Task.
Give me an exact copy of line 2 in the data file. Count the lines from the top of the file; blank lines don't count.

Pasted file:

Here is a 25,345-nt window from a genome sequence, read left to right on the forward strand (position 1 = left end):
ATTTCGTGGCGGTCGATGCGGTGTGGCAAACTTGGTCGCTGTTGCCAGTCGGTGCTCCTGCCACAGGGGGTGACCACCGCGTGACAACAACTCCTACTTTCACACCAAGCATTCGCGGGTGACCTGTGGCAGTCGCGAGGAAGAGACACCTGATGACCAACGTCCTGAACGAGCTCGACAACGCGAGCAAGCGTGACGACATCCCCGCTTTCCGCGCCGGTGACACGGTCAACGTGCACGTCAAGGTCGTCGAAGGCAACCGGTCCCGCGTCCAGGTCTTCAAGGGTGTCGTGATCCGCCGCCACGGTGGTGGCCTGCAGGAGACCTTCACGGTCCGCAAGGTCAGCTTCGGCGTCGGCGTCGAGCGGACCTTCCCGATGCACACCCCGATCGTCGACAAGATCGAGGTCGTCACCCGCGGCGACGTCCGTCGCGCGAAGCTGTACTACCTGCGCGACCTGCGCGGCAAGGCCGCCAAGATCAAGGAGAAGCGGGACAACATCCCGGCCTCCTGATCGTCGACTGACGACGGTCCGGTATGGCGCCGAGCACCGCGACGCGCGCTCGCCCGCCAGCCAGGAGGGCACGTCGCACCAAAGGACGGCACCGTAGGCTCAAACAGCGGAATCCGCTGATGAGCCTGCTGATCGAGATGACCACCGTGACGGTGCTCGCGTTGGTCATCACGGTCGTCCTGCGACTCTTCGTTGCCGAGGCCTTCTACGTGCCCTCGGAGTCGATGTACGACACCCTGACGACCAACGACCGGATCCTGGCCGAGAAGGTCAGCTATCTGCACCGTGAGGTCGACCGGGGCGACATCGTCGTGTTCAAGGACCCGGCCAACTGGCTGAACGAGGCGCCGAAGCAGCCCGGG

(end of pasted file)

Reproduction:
ATTTCGTGGCGGTCGATGCGGTGTGGCAAACTTGGTCGCTGTTGCCAGTCGGTGCTCCTGCCACAGGGGGTGACCACCGCGTGACAACAACTCCTACTTTCACACCAAGCATTCGCGGGTGACCTGTGGCAGTCGCGAGGAAGAGACACCTGATGACCAACGTCCTGAACGAGCTCGACAACGCGAGCAAGCGTGACGACATCCCCGCTTTCCGCGCCGGTGACACGGTCAACGTGCACGTCAAGGTCGTCGAAGGCAACCGGTCCCGCGTCCAGGTCTTCAAGGGTGTCGTGATCCGCCGCCACGGTGGTGGCCTGCAGGAGACCTTCACGGTCCGCAAGGTCAGCTTCGGCGTCGGCGTCGAGCGGACCTTCCCGATGCACACCCCGATCGTCGACAAGATCGAGGTCGTCACCCGCGGCGACGTCCGTCGCGCGAAGCTGTACTACCTGCGCGACCTGCGCGGCAAGGCCGCCAAGATCAAGGAGAAGCGGGACAACATCCCGGCCTCCTGATCGTCGACTGACGACGGTCCGGTATGGCGCCGAGCACCGCGACGCGCGCTCGCCCGCCAGCCAGGAGGGCACGTCGCACCAAAGGACGGCACCGTAGGCTCAAACAGCGGAATCCGCTGATGAGCCTGCTGATCGAGATGACCACCGTGACGGTGCTCGCGTTGGTCATCACGGTCGTCCTGCGACTCTTCGTTGCCGAGGCCTTCTACGTGCCCTCGGAGTCGATGTACGACACCCTGACGACCAACGACCGGATCCTGGCCGAGAAGGTCAGCTATCTGCACCGTGAGGTCGACCGGGGCGACATCGTCGTGTTCAAGGACCCGGCCAACTGGCTGAACGAGGCGCCGAAGCAGCCCGGG